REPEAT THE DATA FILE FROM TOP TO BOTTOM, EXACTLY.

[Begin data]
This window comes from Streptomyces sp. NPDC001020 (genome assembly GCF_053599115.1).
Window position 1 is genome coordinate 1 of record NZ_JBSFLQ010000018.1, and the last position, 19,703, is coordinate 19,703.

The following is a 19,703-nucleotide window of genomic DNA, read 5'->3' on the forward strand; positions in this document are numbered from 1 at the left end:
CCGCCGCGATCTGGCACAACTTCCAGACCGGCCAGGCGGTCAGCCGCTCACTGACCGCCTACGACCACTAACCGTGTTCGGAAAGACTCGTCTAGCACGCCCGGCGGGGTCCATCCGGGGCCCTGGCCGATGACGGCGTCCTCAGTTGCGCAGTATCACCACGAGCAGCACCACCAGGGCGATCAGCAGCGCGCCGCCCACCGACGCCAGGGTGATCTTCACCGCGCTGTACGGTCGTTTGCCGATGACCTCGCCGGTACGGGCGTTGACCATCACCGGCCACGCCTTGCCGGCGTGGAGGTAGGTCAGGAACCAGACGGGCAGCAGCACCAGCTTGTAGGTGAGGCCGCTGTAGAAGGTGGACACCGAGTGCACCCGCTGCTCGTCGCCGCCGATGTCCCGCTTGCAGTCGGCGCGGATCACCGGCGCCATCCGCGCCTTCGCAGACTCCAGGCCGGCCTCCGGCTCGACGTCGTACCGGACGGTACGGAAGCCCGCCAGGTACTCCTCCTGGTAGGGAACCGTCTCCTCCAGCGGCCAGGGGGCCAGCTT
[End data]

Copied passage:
This window comes from Streptomyces sp. NPDC001020 (genome assembly GCF_053599115.1).
Window position 1 is genome coordinate 1 of record NZ_JBSFLQ010000018.1, and the last position, 19,703, is coordinate 19,703.

The following is a 19,703-nucleotide window of genomic DNA, read 5'->3' on the forward strand; positions in this document are numbered from 1 at the left end:
CCGCCGCGATCTGGCACAACTTCCAGACCGGCCAGGCGGTCAGCCGCTCACTGACCGCCTACGACCACTAACCGTGTTCGGAAAGACTCGTCTAGCACGCCCGGCGGGGTCCATCCGGGGCCCTGGCCGATGACGGCGTCCTCAGTTGCGCAGTATCACCACGAGCAGCACCACCAGGGCGATCAGCAGCGCGCCGCCCACCGACGCCAGGGTGATCTTCACCGCGCTGTACGGTCGTTTGCCGATGACCTCGCCGGTACGGGCGTTGACCATCACCGGCCACGCCTTGCCGGCGTGGAGGTAGGTCAGGAACCAGACGGGCAGCAGCACCAGCTTGTAGGTGAGGCCGCTGTAGAAGGTGGACACCGAGTGCACCCGCTGCTCGTCGCCGCCGATGTCCCGCTTGCAGTCGGCGCGGATCACCGGCGCCATCCGCGCCTTCGCAGACTCCAGGCCGGCCTCCGGCTCGACGTCGTACCGGACGGTACGGAAGCCCGCCAGGTACTCCTCCTGGTAGGGAACCGTCTCCTCCAGCGGCCAGGGGGCCAGCTT